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I've read and tried the Transactional Outbox pattern for communicating between services.

It is clear to me what are the benefits of this pattern, as it has two main parts:

  • By using a transaction, we promise that if the resource was saved correctly to the DB, so does the event in the outbox table, so we know an event will be sent to the message broker.
  • Using a message relay service that listens on the outbox table, guarantees the event will be sent, even if the message broker is down atm.

However, the first advantage seems to break the clean-architecture idea, since it puts the logic and responsibility in the data layer. While, as I see it, the decision to publish an event is BL.

The repo is responsible to know what to publish to the outbox table. It can be difficult to reuse code to publish events, as it needs to be encapsulated into each transaction.

edit: I've read this question: Is "Transactional outbox" an anti-pattern?, but the author asked about SRP, which pretty much hijacked the discussion toward this principle. (IMO it's not directly related to SRP, as this principle is often misused)

What I would like to do?

I would like to create the functionality to publish an event to the message broker which will be used by all the services.

Simply, the BL service will have to do:

  • repo.SaveResource(resource)
  • eventProvider.PublishEvent(event)

I could also use a decorator to publish events, which keeps the main BL service agnostic, as sometimes we need to publish events not necessarily when inserting the resource to the DB.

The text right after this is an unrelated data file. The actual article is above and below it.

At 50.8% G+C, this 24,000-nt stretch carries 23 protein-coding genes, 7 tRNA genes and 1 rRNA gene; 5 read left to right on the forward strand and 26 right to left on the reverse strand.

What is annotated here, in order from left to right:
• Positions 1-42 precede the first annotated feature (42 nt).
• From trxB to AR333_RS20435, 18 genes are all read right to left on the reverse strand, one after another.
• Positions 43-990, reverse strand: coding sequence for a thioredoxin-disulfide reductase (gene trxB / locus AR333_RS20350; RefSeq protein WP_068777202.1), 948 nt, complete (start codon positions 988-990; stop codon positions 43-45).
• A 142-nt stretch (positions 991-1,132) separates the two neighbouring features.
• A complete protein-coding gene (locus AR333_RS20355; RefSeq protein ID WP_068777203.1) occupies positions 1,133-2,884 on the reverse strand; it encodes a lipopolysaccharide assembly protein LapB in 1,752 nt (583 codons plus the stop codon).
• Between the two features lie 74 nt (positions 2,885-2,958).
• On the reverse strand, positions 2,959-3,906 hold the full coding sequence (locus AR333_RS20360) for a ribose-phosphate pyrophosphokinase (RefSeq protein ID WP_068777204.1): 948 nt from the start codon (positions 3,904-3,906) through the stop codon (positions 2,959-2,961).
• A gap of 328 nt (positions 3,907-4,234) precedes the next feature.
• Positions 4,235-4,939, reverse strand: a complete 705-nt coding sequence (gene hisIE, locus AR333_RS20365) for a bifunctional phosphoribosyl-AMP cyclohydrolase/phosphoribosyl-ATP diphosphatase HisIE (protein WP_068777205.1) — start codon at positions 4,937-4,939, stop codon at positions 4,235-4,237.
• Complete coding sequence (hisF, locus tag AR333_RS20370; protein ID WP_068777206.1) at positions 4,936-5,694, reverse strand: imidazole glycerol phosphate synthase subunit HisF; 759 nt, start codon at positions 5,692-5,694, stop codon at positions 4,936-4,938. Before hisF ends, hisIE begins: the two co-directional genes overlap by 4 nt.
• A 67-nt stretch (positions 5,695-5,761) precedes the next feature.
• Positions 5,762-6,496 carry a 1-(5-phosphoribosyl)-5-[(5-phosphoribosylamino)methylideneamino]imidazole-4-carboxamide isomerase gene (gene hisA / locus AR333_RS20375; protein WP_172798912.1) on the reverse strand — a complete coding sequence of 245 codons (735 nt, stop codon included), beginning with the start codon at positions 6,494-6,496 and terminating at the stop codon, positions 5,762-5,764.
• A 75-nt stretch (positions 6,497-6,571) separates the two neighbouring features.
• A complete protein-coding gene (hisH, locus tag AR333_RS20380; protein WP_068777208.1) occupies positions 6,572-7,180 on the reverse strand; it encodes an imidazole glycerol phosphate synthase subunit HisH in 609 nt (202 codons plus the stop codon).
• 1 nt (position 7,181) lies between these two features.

The downside of this is of course I have dual-write that the transactional outbox pattern fixes. But I wonder if it's worth it because I lose clarity and separation of concerns.

I wonder if it's not enough to just revert the operation in case the publishEvent failed

  • repo.SaveResource(resource)
  • eventProvider.PublishEvent(event) // fails
  • repo.DeleteResource(resource)

Of course, the DeleteResource can also fail, but IMO it's not enough of an argument to use the outbox pattern.

Farther more, the transactional outbox pretty much says that whenever I save a resource in the DB, I want to publish an event as well. It's not always the case, as we have other dependencies and processes we need to do (before or after the insertion to the DB) for the resource to be active. I wouldn't want to create different methods in the repo for insertion with/without an event. We already usually have retry and revert mechanisms which can take place here as well.

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  • "the first advantage seems to break the clean-architecture idea, since it puts the logic and responsibility in the data layer." — how does this break clean architecture? My first instinct tells me events become a concern for the infrastructure components. But I can see how events are also core business logic. Apr 9 at 15:27
  • And it feels like operations which should not result in events being published are separate business operations. Apr 9 at 15:28
  • What about making these events part of your object mappings to the database? Then operations that do not require events can just omit pushing an event into some sort of collection that gets mapped using an ORM? No additional repository logic is necessary. Apr 9 at 15:31
  • "the transactional outbox pretty much says that whenever I save a resource in the DB, I want to publish an event as well" - this sounds to me like you are mixing up cause and effect: if you want to save a resource plus publishing an event (with transactional guarantess), then you can use the outbox pattern - but the other direction isn't correct.
    – Doc Brown
    Apr 9 at 16:40